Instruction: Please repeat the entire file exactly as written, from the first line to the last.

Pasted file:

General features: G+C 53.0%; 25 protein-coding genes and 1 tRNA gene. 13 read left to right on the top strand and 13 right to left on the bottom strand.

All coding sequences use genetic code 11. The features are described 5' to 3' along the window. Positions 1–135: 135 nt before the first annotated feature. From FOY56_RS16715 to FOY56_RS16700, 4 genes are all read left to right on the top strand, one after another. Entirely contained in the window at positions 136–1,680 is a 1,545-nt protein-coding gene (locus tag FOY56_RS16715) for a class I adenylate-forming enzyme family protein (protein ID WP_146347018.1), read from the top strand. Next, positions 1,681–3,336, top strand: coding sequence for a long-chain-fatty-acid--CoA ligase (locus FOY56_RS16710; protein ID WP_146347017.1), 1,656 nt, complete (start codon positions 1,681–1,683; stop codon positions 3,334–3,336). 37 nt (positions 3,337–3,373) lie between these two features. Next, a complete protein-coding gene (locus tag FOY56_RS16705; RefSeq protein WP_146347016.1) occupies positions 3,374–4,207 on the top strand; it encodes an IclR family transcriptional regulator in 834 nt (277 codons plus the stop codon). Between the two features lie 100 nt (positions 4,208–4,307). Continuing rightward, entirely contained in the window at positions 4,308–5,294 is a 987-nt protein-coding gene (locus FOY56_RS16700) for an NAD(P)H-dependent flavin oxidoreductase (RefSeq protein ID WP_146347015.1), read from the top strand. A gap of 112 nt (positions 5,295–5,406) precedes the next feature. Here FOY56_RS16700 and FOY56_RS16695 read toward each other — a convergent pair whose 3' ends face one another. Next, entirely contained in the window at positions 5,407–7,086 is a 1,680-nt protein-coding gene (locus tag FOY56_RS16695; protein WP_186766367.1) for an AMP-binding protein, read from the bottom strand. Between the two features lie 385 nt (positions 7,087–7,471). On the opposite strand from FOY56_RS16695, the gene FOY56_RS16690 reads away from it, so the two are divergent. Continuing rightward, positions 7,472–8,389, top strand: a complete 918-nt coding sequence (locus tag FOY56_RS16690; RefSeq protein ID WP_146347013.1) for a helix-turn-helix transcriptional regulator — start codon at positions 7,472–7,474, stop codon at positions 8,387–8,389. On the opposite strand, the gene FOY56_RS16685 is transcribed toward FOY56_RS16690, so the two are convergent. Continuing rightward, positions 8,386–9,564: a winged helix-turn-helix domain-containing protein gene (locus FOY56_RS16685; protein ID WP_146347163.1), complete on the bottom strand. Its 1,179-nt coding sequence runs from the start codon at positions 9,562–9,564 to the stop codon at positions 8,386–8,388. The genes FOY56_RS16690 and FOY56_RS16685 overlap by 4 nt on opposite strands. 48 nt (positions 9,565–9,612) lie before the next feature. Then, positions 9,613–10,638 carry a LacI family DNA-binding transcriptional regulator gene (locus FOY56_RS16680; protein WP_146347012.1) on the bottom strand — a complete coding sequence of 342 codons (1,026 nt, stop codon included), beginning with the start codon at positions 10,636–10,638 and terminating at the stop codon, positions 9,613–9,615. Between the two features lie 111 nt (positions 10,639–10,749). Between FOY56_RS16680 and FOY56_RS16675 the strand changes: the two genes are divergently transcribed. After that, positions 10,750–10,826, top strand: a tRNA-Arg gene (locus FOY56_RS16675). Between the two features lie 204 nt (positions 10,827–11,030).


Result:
General features: G+C 53.0%; 25 protein-coding genes and 1 tRNA gene. 13 read left to right on the top strand and 13 right to left on the bottom strand.

All coding sequences use genetic code 11. The features are described 5' to 3' along the window. Positions 1–135: 135 nt before the first annotated feature. From FOY56_RS16715 to FOY56_RS16700, 4 genes are all read left to right on the top strand, one after another. Entirely contained in the window at positions 136–1,680 is a 1,545-nt protein-coding gene (locus tag FOY56_RS16715) for a class I adenylate-forming enzyme family protein (protein ID WP_146347018.1), read from the top strand. Next, positions 1,681–3,336, top strand: coding sequence for a long-chain-fatty-acid--CoA ligase (locus FOY56_RS16710; protein ID WP_146347017.1), 1,656 nt, complete (start codon positions 1,681–1,683; stop codon positions 3,334–3,336). 37 nt (positions 3,337–3,373) lie between these two features. Next, a complete protein-coding gene (locus tag FOY56_RS16705; RefSeq protein WP_146347016.1) occupies positions 3,374–4,207 on the top strand; it encodes an IclR family transcriptional regulator in 834 nt (277 codons plus the stop codon). Between the two features lie 100 nt (positions 4,208–4,307). Continuing rightward, entirely contained in the window at positions 4,308–5,294 is a 987-nt protein-coding gene (locus FOY56_RS16700) for an NAD(P)H-dependent flavin oxidoreductase (RefSeq protein ID WP_146347015.1), read from the top strand. A gap of 112 nt (positions 5,295–5,406) precedes the next feature. Here FOY56_RS16700 and FOY56_RS16695 read toward each other — a convergent pair whose 3' ends face one another. Next, entirely contained in the window at positions 5,407–7,086 is a 1,680-nt protein-coding gene (locus tag FOY56_RS16695; protein WP_186766367.1) for an AMP-binding protein, read from the bottom strand. Between the two features lie 385 nt (positions 7,087–7,471). On the opposite strand from FOY56_RS16695, the gene FOY56_RS16690 reads away from it, so the two are divergent. Continuing rightward, positions 7,472–8,389, top strand: a complete 918-nt coding sequence (locus tag FOY56_RS16690; RefSeq protein ID WP_146347013.1) for a helix-turn-helix transcriptional regulator — start codon at positions 7,472–7,474, stop codon at positions 8,387–8,389. On the opposite strand, the gene FOY56_RS16685 is transcribed toward FOY56_RS16690, so the two are convergent. Continuing rightward, positions 8,386–9,564: a winged helix-turn-helix domain-containing protein gene (locus FOY56_RS16685; protein ID WP_146347163.1), complete on the bottom strand. Its 1,179-nt coding sequence runs from the start codon at positions 9,562–9,564 to the stop codon at positions 8,386–8,388. The genes FOY56_RS16690 and FOY56_RS16685 overlap by 4 nt on opposite strands. 48 nt (positions 9,565–9,612) lie before the next feature. Then, positions 9,613–10,638 carry a LacI family DNA-binding transcriptional regulator gene (locus FOY56_RS16680; protein WP_146347012.1) on the bottom strand — a complete coding sequence of 342 codons (1,026 nt, stop codon included), beginning with the start codon at positions 10,636–10,638 and terminating at the stop codon, positions 9,613–9,615. Between the two features lie 111 nt (positions 10,639–10,749). Between FOY56_RS16680 and FOY56_RS16675 the strand changes: the two genes are divergently transcribed. After that, positions 10,750–10,826, top strand: a tRNA-Arg gene (locus FOY56_RS16675). Between the two features lie 204 nt (positions 10,827–11,030).